Wednesday, November 18, 2009

Fortune 500 Companies Find Value in Veterans

Just about everyone is familiar with the Fortune 500, the annual ranking of top American companies in terms of gross revenue. What you may not be familiar with is the role that veterans play in companies at the top of the list.

Coming in at #1, the most profitable company last year was ExxonMobil. Up from the number two spot with profits in excess of $45 billion, Exxon has actively sought to hire veterans to fill a wide range of positions ranging from Machinists and Maintenance Mechanics, to Foremen and Supervisors, to Engineers and Project Managers.

Second on the list is the retail chain Wal-Mart. Although down from their previous number one spot, they still managed to rake in more than $13 billion in profit last year. Wal-Mart places great importance on hiring veterans. Steve Ruggiero, a combat veteran, became a Developmental Store Co-Manager with Wal-Mart after serving for six years as an Army officer where he was Company Commander and an Instructor. And, although this former Army officer had not considered working in retail before discovering the Wal-Mart opportunity, the job description certainly met all of the criteria he was looking for in a new career.

“I am in a strong management role, there is plenty of opportunity for upward mobility, the company is strong and has a great culture, the compensation is great, and I am working in my location of choice,” explains Ruggiero. Ruggiero is one of many veterans that Wal-Mart has utilized to fill Store Manager positions throughout the country.

Up from number five, ConocoPhillips ranked as number four this year. As a Commander in the Navy, George Rissky, found that his new position as a Standardization Engineer “draws upon all the skills I developed in the Navy, particularly my leadership and coordination of functional teams, as well as my analytical and engineering background.” Rissky’s nine years of leadership experience in the Navy where he served as an Executive Officer, Director of Effects and Analysis, and Director of Warfare Requirements made him an excellent fit for the ConocoPhillips position he currently holds.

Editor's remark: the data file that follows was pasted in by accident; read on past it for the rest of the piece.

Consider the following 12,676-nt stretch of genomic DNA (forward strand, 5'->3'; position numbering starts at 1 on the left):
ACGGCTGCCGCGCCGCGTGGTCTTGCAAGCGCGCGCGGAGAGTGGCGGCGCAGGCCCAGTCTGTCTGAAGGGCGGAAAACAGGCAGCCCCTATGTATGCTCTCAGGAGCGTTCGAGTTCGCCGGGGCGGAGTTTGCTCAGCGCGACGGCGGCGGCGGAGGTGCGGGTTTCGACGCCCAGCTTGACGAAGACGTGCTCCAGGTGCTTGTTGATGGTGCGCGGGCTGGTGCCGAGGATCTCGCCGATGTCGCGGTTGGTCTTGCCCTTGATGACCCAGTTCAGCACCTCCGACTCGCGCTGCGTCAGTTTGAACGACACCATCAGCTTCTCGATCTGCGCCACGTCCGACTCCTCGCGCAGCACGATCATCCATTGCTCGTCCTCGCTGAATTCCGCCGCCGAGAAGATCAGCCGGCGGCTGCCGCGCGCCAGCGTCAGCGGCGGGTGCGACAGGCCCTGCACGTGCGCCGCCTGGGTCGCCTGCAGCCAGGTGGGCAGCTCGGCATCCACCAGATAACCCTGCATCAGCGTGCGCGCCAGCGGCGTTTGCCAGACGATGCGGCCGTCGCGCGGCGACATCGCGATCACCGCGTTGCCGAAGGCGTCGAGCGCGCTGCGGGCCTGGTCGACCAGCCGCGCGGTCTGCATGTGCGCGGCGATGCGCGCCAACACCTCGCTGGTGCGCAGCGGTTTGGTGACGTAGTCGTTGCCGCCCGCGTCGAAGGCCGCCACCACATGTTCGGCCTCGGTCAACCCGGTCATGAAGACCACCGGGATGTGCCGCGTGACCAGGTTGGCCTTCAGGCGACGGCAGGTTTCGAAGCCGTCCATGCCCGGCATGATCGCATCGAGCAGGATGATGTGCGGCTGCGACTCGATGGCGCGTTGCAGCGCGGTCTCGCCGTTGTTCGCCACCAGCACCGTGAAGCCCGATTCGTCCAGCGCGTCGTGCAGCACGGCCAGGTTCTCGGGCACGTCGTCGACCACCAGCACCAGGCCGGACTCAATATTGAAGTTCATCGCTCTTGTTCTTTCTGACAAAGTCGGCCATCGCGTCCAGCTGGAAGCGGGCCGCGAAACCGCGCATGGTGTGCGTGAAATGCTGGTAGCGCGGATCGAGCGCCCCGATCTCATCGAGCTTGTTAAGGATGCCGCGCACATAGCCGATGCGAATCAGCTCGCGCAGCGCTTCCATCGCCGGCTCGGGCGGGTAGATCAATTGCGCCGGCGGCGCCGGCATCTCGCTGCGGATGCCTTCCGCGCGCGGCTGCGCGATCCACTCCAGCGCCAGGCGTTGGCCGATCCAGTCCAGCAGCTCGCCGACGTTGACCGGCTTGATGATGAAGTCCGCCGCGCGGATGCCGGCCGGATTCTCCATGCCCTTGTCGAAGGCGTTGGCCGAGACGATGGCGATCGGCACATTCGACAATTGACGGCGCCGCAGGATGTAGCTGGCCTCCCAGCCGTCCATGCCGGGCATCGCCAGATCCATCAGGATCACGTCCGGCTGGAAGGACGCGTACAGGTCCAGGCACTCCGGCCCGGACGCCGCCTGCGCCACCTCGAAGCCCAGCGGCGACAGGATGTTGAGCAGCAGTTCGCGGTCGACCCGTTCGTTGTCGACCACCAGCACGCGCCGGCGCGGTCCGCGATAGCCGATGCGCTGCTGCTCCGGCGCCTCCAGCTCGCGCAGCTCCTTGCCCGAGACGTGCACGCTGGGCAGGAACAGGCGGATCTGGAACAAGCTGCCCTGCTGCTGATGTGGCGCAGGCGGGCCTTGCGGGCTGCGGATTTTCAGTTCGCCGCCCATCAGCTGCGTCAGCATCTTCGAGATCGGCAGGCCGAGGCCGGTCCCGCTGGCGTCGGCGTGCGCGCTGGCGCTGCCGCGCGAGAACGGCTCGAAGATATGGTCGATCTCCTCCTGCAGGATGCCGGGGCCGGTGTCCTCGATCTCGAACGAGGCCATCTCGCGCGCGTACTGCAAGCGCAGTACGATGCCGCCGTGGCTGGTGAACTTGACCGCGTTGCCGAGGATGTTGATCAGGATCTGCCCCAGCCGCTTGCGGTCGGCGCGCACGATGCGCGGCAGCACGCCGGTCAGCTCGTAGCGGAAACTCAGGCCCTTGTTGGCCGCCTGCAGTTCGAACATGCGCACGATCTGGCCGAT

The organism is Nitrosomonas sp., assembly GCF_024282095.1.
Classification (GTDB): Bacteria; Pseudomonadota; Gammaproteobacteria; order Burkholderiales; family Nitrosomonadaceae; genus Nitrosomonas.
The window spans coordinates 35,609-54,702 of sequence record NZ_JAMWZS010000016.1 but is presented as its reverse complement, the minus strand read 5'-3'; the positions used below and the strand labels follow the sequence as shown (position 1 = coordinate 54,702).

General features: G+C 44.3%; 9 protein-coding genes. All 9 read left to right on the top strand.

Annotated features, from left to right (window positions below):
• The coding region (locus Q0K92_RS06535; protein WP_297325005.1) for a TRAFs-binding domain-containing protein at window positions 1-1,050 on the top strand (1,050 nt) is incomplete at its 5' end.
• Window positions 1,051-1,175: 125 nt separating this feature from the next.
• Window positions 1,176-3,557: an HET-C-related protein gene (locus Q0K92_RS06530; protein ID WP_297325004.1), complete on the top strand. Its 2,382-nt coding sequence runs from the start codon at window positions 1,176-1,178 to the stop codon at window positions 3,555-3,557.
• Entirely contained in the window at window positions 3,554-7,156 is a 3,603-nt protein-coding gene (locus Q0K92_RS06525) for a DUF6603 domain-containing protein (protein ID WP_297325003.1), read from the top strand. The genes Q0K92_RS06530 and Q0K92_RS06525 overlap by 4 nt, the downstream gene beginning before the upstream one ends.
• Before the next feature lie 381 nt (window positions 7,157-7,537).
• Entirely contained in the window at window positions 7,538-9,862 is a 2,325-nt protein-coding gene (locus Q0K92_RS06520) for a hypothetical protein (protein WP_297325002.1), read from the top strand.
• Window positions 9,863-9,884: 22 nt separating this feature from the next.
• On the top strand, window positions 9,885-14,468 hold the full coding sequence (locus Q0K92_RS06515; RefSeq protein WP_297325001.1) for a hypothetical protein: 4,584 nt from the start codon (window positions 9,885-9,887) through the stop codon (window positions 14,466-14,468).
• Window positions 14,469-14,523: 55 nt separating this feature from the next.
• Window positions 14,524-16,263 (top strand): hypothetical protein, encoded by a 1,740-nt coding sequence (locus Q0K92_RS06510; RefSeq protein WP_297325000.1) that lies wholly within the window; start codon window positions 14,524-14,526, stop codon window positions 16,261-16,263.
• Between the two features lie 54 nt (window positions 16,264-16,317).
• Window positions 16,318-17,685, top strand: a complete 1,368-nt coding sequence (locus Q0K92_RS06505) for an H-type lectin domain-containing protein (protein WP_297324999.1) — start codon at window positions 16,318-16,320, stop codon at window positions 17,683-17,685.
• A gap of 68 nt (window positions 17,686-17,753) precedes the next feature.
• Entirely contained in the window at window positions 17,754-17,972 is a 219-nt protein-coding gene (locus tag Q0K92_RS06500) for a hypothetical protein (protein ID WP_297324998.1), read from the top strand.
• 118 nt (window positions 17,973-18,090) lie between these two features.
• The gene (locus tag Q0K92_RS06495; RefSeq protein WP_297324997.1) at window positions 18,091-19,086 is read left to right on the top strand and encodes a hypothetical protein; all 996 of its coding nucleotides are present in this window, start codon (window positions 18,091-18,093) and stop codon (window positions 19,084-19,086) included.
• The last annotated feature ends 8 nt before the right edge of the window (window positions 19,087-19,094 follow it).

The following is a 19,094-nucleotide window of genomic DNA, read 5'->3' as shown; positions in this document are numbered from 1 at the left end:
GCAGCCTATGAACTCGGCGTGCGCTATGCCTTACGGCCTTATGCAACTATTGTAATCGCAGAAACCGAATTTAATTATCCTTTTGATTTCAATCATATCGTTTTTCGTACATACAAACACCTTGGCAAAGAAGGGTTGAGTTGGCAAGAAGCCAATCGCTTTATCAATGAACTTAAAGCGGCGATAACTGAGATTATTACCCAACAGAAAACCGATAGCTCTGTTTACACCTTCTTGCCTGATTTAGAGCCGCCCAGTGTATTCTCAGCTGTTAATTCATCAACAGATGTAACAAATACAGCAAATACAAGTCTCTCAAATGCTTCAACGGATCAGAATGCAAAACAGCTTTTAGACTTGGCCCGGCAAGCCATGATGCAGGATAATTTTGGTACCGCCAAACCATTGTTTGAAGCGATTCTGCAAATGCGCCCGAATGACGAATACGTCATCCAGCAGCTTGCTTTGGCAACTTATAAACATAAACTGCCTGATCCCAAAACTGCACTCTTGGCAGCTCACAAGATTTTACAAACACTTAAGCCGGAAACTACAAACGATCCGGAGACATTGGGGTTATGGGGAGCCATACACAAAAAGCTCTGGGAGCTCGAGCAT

Rissky is pleased with his new career and sees great potential for growth with Conoco. “The position is exactly what I was looking for – an exciting opportunity to get in on the ground floor of a company that offers me challenging work with growth opportunities for the future. This job is one where my abilities will be appreciated and have an immediate, positive impact,” says Rissky.

Rounding out the top five is General Electric. Posting profits in excess of $17 billion, GE frequently looks to veterans for quality employees. One such success story is Navy Petty Officer First Class Joseph Palmer who now works for GE Energy. Palmer believes that his position as a Field Engineer for electrical distribution systems is exactly what he was looking for, and is a direct translation of his military experience into a civilian job. While in the Navy, Palmer served as an Electrical Assistant, Performance Monitoring Team Pearl Harbor, and as an Electrical Division Team Member on the USS Ohio Submarine.

General Electric is so dedicated to the hiring of veterans that they have created the Junior Officer Leadership Program (JOLP). In this program, veterans perform three eight-month rotations in several different business areas in GE Infrastructure's Energy, Aviation, and Oil & Gas teams. GE offers this program to veterans with a technical degree, a highly competitive undergraduate grade point average, broad responsibility and leadership experiences and at least four years of commissioned service. These veterans start their careers in a two-year cross-functional rotational training program, which includes both on-the-job and formal classroom training.

More and more veterans are making the transition from military leadership to corporate leadership, enabling change and growth at America's top companies and throughout the nation. Click here to read more about the Fortune 500.


  1. Allison, thanks for the article. It is not surprising that companies are recognizing the talented leaders that today's military is producing.

  2. Thank yߋu fօr sharing your info. I realloy appгeciate
    your efforts and I ɑm ԝaiting for уouг fuгther post tһank you nce